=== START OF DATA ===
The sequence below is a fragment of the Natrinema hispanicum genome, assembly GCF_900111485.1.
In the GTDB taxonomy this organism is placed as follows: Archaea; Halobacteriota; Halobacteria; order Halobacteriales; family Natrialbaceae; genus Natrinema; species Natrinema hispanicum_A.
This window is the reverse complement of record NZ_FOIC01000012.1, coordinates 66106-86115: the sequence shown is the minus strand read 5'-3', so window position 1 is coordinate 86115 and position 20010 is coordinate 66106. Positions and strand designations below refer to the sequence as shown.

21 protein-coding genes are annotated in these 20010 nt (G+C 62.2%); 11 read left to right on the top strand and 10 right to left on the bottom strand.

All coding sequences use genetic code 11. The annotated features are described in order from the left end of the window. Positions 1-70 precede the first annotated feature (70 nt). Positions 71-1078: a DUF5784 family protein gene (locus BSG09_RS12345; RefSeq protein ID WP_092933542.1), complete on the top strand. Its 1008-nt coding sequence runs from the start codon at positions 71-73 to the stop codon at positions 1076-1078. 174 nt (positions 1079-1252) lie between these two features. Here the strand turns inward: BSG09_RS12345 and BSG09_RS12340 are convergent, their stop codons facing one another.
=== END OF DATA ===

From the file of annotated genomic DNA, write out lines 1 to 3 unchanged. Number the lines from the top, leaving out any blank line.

The sequence below is a fragment of the Natrinema hispanicum genome, assembly GCF_900111485.1.
In the GTDB taxonomy this organism is placed as follows: Archaea; Halobacteriota; Halobacteria; order Halobacteriales; family Natrialbaceae; genus Natrinema; species Natrinema hispanicum_A.
This window is the reverse complement of record NZ_FOIC01000012.1, coordinates 66106-86115: the sequence shown is the minus strand read 5'-3', so window position 1 is coordinate 86115 and position 20010 is coordinate 66106. Positions and strand designations below refer to the sequence as shown.